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I’m reading a Java standard right now and it contains a very common mistake:

Render URLs should not be used for tasks that are not idempotent, i.e. that change state… they should not change any state on the server. As a consequence, render URLs may become

That’s not what idempotent means. It’s just what a lot of people seem to think it means.

The RFC that describes HTTP gives a very precise definition of idempotent:

the side-effects of N > 0 identical requests is the same as for a single request

The exact implications of this may not be obvious, but what is surely obvious is that side-effects (changes of state) are not ruled out.

Thinking about a “delete” operation is extremely helpful here. Suppose the operation takes an integer parameter identifying an item in a list that should be deleted from that list. The question is, do we interpret that parameter as an ID or a position?

If it’s an ID, then the delete operation can easily be made idempotent. If the caller asks you to delete item number 3, and you can’t find any item with that ID, you just ignore the operation. That way, multiple requests to delete item number 3 will have the same effect as a single such request.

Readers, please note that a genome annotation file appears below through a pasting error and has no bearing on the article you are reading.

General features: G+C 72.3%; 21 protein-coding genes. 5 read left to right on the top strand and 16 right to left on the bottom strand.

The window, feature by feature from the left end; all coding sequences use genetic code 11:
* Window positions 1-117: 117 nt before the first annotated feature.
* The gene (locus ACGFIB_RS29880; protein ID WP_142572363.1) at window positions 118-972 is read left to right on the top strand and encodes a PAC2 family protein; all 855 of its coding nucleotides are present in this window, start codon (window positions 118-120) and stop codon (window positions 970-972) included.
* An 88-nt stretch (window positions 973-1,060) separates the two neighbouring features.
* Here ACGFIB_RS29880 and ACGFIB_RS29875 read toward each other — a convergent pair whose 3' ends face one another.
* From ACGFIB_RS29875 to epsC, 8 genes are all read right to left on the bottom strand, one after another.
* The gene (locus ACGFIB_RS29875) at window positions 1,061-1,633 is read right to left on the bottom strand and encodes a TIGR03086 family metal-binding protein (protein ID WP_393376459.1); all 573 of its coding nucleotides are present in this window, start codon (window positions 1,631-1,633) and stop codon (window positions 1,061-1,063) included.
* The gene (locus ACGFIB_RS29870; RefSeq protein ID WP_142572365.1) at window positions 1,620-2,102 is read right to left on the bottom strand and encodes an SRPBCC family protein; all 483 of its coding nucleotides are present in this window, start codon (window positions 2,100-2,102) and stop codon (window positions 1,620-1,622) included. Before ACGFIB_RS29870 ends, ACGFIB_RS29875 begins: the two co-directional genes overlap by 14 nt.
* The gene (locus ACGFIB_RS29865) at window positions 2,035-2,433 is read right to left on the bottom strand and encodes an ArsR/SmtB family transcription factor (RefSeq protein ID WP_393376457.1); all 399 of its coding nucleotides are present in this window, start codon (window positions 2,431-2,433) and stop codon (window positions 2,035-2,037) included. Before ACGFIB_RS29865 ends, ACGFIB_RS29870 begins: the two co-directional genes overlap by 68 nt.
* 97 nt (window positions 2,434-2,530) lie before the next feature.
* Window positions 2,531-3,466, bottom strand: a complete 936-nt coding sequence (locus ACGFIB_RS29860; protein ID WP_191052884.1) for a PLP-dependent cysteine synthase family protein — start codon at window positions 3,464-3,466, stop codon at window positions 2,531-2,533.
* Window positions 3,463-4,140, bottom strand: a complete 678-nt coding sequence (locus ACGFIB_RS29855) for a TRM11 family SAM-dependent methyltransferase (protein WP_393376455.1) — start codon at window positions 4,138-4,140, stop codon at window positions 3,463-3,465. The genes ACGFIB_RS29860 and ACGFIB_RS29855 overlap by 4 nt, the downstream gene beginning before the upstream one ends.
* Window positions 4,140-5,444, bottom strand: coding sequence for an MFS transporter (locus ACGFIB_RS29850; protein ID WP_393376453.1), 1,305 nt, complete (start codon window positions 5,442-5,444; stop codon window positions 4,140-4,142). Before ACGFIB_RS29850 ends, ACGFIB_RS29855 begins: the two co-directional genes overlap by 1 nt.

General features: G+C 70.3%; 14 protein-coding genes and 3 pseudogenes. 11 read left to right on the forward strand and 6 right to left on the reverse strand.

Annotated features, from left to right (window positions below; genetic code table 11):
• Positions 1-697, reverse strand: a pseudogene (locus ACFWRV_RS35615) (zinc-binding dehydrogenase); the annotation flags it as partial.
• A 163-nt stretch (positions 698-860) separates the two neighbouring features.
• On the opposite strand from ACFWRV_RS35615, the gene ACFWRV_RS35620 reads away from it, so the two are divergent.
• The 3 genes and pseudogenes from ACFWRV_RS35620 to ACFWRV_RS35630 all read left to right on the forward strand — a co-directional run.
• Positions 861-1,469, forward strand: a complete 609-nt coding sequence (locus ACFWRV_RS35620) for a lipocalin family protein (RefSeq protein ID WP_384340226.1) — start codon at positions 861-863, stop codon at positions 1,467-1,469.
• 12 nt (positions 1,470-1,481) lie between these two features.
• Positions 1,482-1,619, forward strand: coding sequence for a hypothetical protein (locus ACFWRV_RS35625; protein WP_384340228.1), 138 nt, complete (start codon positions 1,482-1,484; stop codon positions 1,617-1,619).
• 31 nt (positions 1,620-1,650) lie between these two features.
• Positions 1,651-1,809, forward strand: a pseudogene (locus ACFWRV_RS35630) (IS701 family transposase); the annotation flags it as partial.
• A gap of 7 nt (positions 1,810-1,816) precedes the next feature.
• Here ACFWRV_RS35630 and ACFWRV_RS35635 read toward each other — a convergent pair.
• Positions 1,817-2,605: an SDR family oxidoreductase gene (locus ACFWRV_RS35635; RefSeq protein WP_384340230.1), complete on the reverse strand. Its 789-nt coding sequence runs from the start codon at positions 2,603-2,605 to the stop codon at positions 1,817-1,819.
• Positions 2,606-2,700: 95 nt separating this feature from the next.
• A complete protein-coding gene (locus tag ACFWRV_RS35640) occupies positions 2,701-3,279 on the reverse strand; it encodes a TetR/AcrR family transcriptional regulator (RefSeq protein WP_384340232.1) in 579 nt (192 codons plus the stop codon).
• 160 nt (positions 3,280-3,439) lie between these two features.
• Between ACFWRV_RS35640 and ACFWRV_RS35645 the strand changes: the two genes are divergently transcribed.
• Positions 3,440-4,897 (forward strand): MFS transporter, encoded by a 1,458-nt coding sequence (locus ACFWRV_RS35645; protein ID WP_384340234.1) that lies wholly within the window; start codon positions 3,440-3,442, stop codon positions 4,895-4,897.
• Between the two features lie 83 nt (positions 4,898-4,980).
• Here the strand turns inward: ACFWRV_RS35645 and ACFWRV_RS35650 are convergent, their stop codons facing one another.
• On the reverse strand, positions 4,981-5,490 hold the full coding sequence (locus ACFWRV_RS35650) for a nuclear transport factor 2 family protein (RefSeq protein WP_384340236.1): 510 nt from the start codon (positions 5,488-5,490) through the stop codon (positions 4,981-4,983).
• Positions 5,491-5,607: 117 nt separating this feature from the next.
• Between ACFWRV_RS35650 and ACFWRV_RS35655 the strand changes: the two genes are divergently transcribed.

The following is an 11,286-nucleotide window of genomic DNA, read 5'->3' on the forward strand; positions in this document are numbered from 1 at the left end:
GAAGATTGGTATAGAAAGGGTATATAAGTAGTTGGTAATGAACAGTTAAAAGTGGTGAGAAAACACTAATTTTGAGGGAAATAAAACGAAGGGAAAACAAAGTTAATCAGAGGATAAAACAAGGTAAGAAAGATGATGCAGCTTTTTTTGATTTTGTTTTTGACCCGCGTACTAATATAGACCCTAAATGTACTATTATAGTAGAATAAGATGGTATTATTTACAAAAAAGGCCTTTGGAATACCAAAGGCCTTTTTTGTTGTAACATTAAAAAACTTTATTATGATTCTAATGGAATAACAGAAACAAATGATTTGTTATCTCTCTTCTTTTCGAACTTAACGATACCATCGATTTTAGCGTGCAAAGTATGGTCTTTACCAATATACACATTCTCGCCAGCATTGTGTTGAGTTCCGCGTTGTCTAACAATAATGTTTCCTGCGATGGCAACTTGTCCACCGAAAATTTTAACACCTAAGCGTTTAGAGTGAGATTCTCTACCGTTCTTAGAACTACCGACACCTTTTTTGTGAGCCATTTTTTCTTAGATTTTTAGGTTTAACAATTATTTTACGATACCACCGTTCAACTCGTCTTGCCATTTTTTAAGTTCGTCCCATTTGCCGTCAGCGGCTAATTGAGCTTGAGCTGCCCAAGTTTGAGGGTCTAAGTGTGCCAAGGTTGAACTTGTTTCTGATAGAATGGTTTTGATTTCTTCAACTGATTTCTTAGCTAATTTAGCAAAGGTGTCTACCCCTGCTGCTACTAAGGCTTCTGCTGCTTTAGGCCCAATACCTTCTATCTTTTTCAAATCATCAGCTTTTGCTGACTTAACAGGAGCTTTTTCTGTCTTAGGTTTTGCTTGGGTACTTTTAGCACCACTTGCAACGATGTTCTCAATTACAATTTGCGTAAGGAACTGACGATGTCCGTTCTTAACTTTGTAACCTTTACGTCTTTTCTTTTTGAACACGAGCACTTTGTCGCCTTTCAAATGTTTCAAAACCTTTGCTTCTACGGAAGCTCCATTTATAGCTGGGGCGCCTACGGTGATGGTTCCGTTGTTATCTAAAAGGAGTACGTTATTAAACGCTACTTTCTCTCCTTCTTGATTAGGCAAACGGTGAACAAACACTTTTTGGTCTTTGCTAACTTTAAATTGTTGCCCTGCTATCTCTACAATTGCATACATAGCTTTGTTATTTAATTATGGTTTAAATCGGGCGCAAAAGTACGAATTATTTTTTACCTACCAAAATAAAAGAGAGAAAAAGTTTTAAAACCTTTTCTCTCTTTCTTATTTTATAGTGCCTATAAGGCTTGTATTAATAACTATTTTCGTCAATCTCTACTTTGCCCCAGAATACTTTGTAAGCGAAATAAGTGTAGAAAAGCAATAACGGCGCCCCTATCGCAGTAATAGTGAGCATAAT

But if the parameter is interpreted as a position (index) within the list, then it won’t be idempotent, because when you delete item number 3, what was item 4 will move along to become the new item 3. So a second request to delete item number 3 will now delete that item.

So in the context of computing, there is a very strong association between idempotency and things having their own unique identity that doesn’t change, so you can refer to them by their identity unambiguously. (It’s therefore not surprising that it’s such an important concept when discussing anything that has a URL.)

  1. paul
    April 13, 2013 at 5:15 am

    I agree. Idempotent operations and self inverse operations are two fundamental things. Are you going to write on self inverse ones(e.g. bathroom light switch)?

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